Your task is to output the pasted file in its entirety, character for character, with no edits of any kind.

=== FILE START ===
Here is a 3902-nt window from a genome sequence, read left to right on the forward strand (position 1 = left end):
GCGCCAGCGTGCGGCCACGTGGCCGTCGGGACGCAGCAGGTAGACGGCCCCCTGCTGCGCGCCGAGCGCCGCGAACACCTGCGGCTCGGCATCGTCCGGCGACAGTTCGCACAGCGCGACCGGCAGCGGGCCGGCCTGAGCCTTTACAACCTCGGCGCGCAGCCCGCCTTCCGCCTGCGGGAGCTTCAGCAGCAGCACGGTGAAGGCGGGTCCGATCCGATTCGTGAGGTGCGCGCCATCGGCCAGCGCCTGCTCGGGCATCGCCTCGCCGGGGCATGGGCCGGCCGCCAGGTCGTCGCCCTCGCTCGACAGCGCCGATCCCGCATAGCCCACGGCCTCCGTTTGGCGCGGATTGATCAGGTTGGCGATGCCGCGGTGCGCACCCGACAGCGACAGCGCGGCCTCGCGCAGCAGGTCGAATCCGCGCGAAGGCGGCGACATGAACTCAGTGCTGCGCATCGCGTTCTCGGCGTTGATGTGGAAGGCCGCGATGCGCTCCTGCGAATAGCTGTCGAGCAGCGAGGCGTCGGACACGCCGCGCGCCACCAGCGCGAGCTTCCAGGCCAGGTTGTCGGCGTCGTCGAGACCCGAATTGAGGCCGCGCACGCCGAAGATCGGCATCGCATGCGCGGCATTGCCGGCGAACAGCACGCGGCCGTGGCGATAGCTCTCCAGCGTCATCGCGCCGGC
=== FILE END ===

Here is a 3902-nt window from a genome sequence, read left to right on the forward strand (position 1 = left end):
GCGCCAGCGTGCGGCCACGTGGCCGTCGGGACGCAGCAGGTAGACGGCCCCCTGCTGCGCGCCGAGCGCCGCGAACACCTGCGGCTCGGCATCGTCCGGCGACAGTTCGCACAGCGCGACCGGCAGCGGGCCGGCCTGAGCCTTTACAACCTCGGCGCGCAGCCCGCCTTCCGCCTGCGGGAGCTTCAGCAGCAGCACGGTGAAGGCGGGTCCGATCCGATTCGTGAGGTGCGCGCCATCGGCCAGCGCCTGCTCGGGCATCGCCTCGCCGGGGCATGGGCCGGCCGCCAGGTCGTCGCCCTCGCTCGACAGCGCCGATCCCGCATAGCCCACGGCCTCCGTTTGGCGCGGATTGATCAGGTTGGCGATGCCGCGGTGCGCACCCGACAGCGACAGCGCGGCCTCGCGCAGCAGGTCGAATCCGCGCGAAGGCGGCGACATGAACTCAGTGCTGCGCATCGCGTTCTCGGCGTTGATGTGGAAGGCCGCGATGCGCTCCTGCGAATAGCTGTCGAGCAGCGAGGCGTCGGACACGCCGCGCGCCACCAGCGCGAGCTTCCAGGCCAGGTTGTCGGCGTCGTCGAGACCCGAATTGAGGCCGCGCACGCCGAAGATCGGCATCGCATGCGCGGCATTGCCGGCGAACAGCACGCGGCCGTGGCGATAGCTCTCCAGCGTCATCGCGCCGGC